Other important considerations
Understanding the chain of care
Outsourcing any aspect of the transition management project inevitably introduces additional complexities, increasing operational risk, making information containment more difficult and weakening the direct responsibility of the appointed transition manager. A full, unbroken chain of care ensures accountability, a close alignment of interests and a strong bind between the transition manager and the results achieved.
Alignment of interests
One of the most important aspects in any significant project is ensuring the interests between the service provider and the fund are aligned. We believe that the most effective way of achieving this is through granular and real time transparency into all aspects of a transition, ensuring that your provider does not outsource key activities that cloud this transparency. Transparency should be especially strong around both transition manager remuneration and all direct and indirect revenue that may accrue to external counterparties chosen on the funds behalf.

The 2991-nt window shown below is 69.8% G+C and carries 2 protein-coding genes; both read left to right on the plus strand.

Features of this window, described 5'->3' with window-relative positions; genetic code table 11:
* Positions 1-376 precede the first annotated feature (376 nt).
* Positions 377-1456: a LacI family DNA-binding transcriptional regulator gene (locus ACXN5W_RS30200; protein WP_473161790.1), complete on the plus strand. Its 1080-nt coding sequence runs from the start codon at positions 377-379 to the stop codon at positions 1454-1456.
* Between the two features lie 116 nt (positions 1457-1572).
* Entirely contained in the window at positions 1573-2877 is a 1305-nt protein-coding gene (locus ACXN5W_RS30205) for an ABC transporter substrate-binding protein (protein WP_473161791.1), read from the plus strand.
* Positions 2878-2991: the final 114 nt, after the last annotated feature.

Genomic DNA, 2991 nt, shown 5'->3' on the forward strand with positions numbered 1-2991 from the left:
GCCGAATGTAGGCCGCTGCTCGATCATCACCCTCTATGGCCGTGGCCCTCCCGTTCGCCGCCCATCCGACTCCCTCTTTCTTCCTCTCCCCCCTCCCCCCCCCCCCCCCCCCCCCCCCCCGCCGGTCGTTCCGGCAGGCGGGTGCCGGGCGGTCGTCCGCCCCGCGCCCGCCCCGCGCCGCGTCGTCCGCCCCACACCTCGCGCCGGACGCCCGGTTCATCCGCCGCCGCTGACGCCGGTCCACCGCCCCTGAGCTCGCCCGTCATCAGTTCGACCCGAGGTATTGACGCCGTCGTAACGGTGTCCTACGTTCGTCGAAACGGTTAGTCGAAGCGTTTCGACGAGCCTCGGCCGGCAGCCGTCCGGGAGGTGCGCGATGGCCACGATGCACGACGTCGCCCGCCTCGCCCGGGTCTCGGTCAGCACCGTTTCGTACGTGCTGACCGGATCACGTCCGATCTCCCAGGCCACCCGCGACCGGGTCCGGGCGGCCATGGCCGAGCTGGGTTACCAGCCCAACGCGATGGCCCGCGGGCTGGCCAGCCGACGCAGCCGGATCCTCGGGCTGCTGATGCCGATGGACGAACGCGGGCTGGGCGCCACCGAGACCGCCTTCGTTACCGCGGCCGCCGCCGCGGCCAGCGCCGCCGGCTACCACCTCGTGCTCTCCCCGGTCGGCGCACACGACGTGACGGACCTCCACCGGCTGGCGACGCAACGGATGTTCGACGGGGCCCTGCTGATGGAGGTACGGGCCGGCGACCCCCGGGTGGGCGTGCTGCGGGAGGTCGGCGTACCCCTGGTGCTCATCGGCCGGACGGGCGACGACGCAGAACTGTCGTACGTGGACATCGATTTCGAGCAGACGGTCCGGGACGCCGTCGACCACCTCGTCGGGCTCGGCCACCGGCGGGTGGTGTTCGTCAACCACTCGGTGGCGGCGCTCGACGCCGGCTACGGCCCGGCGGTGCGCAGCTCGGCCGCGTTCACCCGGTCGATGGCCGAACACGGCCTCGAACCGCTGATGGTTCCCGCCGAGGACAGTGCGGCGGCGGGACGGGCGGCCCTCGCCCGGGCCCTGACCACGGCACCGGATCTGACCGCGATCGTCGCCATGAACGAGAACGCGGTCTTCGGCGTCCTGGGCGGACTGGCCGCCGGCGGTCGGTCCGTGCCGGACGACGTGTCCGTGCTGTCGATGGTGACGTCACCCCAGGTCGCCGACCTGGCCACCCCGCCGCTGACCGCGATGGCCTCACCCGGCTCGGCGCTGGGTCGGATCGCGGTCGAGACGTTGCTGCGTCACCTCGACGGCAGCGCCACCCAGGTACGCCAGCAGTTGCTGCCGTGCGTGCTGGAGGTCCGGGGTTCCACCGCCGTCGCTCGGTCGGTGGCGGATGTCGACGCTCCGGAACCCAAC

It is also useful to be reminded of the difference between transparency and disclosure. Transparency means having access to all information whilst not having the important insights obscured under a mass of detail. Indiscriminate mass disclosure is not the same as transparency.
Whilst the task to deliver pooling in practice is undoubtedly complex, there remains however a great opportunity to instil best practice in change management early in an organisation’s history that will reap rewards for years to come. Engaging the right transition manager will get you there much sooner.
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Published: May 1, 2018